Just tried the beta of Yahoo! Video Search for the first time (probably very late to the party, but nothing new there), and it’s pretty impressive.
What’s even more impressive, though, is Yahoo!’s enthusiastic adoption of RSS, in this as well as other ways. Most of us have played with My Yahoo!’s RSS capabilities (although I still prefer my client-side Shrook), but Yahoo!’s also implemented a program to allow content publishers like GU to submit their content to the Y! search database by RSS. Very smart, I think (though I’ve still not been able to get anyone from Y! to explain exactly how to do it).
And now this – Video Search supporting enclosures, with full support for a standards-setting programme and a clear, user-friendly description of why this kind of thing is important:
Why should I syndicate my content?
The question is, why wouldnÃƒÂ¢Ã¢â€šÂ¬Ã¢â€žÂ¢t you? RSS syndication is a simple and inexpensive way to build awareness of your content and your brand and itÃƒÂ¢Ã¢â€šÂ¬Ã¢â€žÂ¢s also a great way to drive traffic to your site and content. By investing a small amount of time creating your RSS file with Media RSS, youÃƒÂ¢Ã¢â€šÂ¬Ã¢â€žÂ¢re enabling broad distribution of your video content to many sources with minimal ongoing work. The flexibility of RSS means that you could reach any site or device that supports Media RSS, which in the future could include such devices as a Media RSS-aware DVR or TV.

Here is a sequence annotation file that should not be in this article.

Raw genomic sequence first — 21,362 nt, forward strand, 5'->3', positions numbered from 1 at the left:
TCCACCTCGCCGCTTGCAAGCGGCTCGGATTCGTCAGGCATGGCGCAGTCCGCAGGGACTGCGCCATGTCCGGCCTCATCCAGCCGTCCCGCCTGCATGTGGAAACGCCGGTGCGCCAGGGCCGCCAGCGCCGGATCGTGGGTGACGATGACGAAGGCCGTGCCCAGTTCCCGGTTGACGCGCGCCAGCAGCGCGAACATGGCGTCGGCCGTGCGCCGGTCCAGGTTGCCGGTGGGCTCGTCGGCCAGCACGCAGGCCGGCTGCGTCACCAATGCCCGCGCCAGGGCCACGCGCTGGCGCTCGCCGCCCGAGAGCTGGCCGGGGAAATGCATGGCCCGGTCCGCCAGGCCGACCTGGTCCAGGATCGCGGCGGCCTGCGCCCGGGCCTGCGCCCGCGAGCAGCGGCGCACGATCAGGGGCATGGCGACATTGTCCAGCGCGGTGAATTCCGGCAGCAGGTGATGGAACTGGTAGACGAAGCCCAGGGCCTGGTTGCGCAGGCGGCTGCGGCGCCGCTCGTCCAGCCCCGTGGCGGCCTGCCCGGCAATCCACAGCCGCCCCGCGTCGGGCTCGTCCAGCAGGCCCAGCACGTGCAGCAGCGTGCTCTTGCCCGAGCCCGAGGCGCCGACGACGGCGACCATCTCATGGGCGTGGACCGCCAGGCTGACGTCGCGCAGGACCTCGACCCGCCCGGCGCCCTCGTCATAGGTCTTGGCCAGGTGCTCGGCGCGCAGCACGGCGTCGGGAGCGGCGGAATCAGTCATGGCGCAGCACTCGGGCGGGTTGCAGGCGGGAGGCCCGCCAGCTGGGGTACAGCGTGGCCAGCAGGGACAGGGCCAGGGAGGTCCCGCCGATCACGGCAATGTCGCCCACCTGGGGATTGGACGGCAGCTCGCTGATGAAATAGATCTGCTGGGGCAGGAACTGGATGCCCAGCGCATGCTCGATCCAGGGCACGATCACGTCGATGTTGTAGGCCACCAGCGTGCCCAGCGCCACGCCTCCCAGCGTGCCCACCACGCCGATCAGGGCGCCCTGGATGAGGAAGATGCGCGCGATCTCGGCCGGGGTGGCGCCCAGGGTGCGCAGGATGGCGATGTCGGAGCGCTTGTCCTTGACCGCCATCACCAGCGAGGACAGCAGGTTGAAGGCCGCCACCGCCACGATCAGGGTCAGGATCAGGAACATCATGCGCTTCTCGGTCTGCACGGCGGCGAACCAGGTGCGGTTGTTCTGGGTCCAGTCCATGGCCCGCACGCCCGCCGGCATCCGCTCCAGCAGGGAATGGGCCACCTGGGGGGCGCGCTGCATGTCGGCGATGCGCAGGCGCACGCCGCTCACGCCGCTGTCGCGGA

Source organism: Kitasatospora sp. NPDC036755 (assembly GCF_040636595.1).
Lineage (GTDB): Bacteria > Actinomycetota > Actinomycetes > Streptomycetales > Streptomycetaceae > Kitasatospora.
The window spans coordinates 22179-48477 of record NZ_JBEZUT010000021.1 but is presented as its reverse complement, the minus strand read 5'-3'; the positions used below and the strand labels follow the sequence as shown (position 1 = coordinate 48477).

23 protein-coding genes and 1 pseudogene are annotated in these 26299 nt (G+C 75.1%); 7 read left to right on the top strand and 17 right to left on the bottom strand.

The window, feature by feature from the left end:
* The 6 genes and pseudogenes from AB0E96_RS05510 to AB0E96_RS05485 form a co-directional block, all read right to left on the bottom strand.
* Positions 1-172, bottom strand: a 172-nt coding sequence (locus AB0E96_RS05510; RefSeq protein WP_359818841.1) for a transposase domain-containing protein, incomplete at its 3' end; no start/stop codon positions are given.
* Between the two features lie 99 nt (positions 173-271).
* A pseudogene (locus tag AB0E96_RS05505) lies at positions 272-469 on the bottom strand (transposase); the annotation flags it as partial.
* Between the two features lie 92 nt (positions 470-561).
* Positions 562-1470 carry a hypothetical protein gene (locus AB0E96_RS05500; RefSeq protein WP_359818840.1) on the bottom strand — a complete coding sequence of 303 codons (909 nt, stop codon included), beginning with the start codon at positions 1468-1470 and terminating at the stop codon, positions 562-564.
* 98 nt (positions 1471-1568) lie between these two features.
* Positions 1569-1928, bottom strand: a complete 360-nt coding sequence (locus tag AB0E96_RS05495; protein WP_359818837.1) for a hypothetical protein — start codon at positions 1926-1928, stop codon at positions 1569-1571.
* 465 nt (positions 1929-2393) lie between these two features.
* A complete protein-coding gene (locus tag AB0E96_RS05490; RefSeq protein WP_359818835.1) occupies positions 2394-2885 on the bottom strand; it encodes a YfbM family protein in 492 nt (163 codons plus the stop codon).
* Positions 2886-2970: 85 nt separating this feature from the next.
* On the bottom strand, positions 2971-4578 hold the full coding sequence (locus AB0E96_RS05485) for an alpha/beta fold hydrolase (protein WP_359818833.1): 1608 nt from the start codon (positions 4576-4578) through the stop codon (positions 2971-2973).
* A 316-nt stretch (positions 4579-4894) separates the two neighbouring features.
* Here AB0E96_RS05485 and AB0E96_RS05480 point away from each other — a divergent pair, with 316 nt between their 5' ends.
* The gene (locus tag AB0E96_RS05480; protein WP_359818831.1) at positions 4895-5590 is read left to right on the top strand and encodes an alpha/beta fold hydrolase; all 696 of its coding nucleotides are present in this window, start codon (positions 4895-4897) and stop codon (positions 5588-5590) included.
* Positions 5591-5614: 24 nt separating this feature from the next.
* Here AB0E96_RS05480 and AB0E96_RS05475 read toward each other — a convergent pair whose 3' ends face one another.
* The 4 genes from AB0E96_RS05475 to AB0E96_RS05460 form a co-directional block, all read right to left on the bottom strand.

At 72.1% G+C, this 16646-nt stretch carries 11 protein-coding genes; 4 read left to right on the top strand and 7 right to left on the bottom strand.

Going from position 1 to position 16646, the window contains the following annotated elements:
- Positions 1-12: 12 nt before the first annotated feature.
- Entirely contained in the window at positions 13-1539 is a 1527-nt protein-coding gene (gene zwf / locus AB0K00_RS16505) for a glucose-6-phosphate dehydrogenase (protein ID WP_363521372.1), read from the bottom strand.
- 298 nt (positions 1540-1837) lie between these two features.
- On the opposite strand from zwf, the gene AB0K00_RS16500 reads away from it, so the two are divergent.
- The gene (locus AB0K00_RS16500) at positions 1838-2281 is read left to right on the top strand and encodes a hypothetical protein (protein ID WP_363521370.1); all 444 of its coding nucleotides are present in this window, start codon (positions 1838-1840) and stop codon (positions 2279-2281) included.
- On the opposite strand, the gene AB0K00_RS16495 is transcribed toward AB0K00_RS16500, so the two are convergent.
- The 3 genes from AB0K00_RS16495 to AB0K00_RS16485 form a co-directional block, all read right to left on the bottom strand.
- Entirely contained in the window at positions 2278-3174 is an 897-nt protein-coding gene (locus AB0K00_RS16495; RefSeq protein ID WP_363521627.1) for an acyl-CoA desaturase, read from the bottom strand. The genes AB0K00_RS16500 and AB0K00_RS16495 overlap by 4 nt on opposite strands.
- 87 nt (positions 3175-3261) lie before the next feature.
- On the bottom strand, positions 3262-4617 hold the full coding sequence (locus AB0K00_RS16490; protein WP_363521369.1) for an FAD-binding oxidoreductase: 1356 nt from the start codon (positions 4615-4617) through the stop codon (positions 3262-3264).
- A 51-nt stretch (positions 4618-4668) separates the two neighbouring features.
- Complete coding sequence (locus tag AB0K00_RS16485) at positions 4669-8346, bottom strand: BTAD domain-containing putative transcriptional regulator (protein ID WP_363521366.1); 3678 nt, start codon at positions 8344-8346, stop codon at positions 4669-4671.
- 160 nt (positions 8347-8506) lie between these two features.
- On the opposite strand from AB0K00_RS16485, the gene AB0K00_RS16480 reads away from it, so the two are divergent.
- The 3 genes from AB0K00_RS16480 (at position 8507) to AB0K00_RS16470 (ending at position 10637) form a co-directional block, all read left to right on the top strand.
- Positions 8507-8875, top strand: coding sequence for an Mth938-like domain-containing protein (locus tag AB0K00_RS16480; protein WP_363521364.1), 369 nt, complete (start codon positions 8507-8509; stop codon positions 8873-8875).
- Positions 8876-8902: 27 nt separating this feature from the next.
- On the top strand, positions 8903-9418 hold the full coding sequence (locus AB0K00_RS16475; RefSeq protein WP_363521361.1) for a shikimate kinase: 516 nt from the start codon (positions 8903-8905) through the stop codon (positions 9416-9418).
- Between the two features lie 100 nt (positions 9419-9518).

Syndication can help you attract new users, especially if your RSS feeds are submitted to search engines. In addition, it can also help you build stronger relationships with your existing users who want to know as soon as new content gets created and published.
Hear hear. In the context of the “exploding TV” discussion currently taking place all over the place, this is really interesting.